With a week to go before Election Day, a shocking development has taken place in the race for Florida’s 13th Congressional District.
According to several sources, there are black people in the district! Not only that, they may not all vote as a monolithic block.
And, believe it or not, the Republican incumbent, David Jolly, is actually campaigning for the votes of black residents.
“It’s stunning,” said one St. Petersburg-based political consultant who asked to remain anonymous because it’s easier to say what you think when you don’t have to go on the record, even though it looks better for the writer if there are quotation marks in the top third of a story. “All along, the local GOP had just assumed that there was no way to convince a black person to vote for both Democrat Hillary Clinton and a Republican for Congress.”
“Mind blown,” said another Republican activist in between sending Snaps to his friends.
Separating black voters who support Clinton from Democrat Charlie Crist appears to be the key to Jolly’s re-election strategy. And there’s some math to back up Jolly’s logic.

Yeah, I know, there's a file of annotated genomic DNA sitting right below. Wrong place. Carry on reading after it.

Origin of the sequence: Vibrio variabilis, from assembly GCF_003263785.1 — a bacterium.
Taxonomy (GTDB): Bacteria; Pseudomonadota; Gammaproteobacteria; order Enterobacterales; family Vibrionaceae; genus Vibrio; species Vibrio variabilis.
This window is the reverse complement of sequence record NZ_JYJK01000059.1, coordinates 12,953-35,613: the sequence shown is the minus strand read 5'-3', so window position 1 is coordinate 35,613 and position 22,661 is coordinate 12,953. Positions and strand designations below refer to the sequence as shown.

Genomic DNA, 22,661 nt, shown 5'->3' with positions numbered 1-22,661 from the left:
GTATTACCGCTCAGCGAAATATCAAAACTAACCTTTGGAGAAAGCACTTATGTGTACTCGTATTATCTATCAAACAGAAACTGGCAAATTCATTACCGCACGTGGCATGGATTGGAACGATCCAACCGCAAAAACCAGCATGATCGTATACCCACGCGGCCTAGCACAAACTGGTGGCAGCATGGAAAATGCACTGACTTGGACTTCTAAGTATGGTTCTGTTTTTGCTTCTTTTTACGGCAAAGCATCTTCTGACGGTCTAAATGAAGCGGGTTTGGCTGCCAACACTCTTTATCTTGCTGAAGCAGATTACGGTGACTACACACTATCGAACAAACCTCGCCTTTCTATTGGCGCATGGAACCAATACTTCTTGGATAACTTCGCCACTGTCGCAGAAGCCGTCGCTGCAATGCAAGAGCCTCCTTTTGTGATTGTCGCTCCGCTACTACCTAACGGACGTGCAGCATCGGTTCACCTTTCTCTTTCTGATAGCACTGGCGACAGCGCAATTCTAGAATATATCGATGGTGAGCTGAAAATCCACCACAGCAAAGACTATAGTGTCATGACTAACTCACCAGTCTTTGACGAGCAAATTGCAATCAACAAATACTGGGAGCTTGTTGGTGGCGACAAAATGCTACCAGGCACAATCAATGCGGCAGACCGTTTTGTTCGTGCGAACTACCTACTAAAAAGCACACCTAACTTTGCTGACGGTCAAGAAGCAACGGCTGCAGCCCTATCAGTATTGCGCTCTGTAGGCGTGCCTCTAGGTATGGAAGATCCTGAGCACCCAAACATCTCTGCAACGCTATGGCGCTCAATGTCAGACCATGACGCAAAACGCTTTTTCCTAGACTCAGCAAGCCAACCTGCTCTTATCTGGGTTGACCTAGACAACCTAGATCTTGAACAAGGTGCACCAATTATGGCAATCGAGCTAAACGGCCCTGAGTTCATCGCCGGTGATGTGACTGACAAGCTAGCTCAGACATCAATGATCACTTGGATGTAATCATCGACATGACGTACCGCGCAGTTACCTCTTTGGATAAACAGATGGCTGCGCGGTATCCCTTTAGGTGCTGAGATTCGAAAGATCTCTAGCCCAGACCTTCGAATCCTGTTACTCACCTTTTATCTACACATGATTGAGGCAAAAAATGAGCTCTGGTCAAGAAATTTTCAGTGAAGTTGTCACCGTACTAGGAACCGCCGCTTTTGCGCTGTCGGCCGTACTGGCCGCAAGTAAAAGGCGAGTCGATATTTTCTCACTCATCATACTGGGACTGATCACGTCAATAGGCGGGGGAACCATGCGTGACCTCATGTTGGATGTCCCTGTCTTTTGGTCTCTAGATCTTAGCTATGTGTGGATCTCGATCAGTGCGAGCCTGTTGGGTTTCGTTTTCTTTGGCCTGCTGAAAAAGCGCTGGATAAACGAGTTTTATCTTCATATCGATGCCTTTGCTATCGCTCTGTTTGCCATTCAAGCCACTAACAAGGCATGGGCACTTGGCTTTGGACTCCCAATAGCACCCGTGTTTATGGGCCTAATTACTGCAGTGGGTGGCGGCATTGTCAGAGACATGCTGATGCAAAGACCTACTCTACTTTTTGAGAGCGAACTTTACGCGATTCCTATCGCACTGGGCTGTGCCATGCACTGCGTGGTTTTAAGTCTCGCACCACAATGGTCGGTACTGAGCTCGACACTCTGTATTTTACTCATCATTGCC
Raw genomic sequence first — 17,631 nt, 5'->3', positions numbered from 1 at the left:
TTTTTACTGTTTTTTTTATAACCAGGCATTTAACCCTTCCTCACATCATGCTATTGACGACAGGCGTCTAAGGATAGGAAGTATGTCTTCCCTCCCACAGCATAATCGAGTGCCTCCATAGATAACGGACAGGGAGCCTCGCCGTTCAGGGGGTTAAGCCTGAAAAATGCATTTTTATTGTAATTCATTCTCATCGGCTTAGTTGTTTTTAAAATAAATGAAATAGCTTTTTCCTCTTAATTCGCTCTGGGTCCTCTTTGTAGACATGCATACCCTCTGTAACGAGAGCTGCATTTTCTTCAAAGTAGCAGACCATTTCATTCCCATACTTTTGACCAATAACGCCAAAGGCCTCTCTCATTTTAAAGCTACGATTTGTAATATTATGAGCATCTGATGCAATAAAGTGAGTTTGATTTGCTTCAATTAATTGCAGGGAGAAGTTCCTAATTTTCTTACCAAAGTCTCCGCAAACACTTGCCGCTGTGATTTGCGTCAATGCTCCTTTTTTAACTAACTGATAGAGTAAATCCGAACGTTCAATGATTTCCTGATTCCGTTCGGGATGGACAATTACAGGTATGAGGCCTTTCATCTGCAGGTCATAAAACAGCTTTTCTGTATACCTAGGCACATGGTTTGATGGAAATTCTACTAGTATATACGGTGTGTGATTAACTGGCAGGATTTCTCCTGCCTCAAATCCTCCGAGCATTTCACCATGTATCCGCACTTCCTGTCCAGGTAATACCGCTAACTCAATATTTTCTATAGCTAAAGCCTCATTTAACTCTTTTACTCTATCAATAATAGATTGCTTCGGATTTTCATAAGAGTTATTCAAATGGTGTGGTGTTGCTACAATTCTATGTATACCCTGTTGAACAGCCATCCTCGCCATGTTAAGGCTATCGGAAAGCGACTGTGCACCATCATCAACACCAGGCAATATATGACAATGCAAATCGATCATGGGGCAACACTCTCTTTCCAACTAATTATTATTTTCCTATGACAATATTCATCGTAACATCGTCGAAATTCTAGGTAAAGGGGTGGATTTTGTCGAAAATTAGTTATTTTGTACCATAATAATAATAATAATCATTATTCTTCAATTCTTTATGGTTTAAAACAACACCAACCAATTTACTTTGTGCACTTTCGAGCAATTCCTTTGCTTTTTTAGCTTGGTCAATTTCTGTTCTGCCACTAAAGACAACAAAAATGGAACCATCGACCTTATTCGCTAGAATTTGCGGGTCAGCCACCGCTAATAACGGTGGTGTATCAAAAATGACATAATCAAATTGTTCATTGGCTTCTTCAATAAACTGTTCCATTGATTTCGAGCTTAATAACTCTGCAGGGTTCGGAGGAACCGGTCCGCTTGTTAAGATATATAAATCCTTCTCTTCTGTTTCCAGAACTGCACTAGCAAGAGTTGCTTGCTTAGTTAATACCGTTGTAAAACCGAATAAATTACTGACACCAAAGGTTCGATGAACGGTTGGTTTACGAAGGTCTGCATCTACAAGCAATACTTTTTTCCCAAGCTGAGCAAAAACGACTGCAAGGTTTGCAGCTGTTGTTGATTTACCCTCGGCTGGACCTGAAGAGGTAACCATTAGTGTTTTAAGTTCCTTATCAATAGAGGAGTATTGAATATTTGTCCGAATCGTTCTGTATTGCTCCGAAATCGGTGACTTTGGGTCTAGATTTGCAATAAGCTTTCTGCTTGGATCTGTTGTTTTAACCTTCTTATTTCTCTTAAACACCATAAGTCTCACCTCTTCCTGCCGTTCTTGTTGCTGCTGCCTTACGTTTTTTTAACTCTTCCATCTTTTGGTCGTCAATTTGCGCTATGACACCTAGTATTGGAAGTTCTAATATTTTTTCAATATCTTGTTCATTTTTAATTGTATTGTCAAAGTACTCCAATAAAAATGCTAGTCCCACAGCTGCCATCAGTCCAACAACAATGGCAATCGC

In the only survey conducted by St. Pete Polls that had Jolly up on Crist, it was because the former governor’s partisan support was soft. In that poll — which showed Jolly with a three-point lead — Crist held only 67 percent of the Democratic base, with Jolly earning 20 percent.
In subsequent polls, all of which show Crist leading, the Democrat has been able to capture about three-fourths of his base.
Since that poll, which coincided with the first debate between Crist and Jolly, the Republican has aggressively targeted CD 13’s black voters.
It’s almost as if Jolly woke up Sept. 20 and discovered south St. Petersburg.
What a candidate posts to his Facebook page is, by no means, a scientific indicator of how they are spending the resources of money and time, but in the time since that poll showed Jolly with a pathway to victory that wound through Midtown St. Petersburg, he has posted disproportionately more about campaigning with black voters.
In the period between when Jolly announced he would drop out of the U.S. Senate race to the first debate (June 17 to Sept. 19), Jolly’s campaign posted approximately 61 photos to Facebook. Of those photos, 40 feature people who where white, 21 of people who were black.
Since the debate, Jolly’s campaign has featured 16 photos with faces of color, while only four are of white people.
Mind you, this is all back-of-the-envelope math, so scroll through Jolly’s Facebook page yourself. Do so and you will see that the battle for CD 13 is not being fought in the tony neighborhoods of Old Northeast and Snell Isle or the beach communities.
No, the winner of Congressional District 13 may very well be decided by the black folk of south St. Petersburg.